Strontium is known to have a positive effect on bone by concomitantly increasing bone formation while decreasing bone resorption thereby providing a sustained skeletal benefit. Strontium malonate is being developed as a novel orally available pharmaceutical for the treatment and prevention of osteoporosis. As part of this development the compound was administered in doses of 0 (placebo), 300, 1000 and 3000 mg/kg/day to beagle dogs for a period of 4 weeks. We measured the incorporation of strontium in bone, marrow and teeth in this study. Analysis by inductively coupled plasma mass spectrometry showed that administration of strontium malonate caused a significant increase in the strontium contents of all three kinds of tissue. Bone samples showed an approximately 80 fold increase in strontium content in the dogs treated with 300 mg/kg/day compared to placebo. The higher dose groups showed only marginally higher incorporation of strontium suggesting that saturation levels were reached with the lowest dose level. There was no gender difference in strontium incorporation. Correlations of strontium levels with Sr/Ca-ratio and other important biological parameters were investigated.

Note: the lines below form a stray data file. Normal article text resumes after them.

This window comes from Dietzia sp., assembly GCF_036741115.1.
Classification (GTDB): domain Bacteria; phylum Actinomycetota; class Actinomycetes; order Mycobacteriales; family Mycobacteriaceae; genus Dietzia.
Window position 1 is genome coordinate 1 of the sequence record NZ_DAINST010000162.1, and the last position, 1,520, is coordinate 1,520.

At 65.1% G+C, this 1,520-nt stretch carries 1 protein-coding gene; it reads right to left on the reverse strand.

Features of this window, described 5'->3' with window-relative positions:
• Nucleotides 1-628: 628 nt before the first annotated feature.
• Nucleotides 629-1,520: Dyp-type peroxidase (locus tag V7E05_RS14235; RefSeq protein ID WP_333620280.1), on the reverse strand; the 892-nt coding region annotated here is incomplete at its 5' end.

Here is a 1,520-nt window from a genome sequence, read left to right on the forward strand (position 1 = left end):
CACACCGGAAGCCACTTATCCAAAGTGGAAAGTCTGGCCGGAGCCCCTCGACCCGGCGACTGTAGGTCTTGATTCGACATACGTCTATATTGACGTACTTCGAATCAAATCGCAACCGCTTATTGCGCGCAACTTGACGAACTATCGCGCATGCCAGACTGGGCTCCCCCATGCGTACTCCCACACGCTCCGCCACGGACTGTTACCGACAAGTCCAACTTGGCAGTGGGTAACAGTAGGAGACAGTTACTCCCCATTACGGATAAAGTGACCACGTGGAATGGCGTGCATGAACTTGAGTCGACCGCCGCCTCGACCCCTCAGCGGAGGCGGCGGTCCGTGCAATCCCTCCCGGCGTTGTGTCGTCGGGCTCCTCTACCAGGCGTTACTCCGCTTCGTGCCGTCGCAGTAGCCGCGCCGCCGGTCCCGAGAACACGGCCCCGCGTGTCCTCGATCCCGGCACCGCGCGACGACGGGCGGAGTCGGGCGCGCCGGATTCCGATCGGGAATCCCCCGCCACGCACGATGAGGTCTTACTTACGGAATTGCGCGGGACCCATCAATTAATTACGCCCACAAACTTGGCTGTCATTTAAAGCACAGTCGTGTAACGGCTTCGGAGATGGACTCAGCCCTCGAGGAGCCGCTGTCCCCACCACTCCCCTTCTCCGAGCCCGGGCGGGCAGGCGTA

|Publication status||Published - 2006|
|Event||1st European Chemistry Congress - Budapest, Hungary|
Duration: 27 Aug 2006 → 31 Aug 2006
Conference number: 1
|Conference||1st European Chemistry Congress|
|Period||27/08/2006 → 31/08/2006|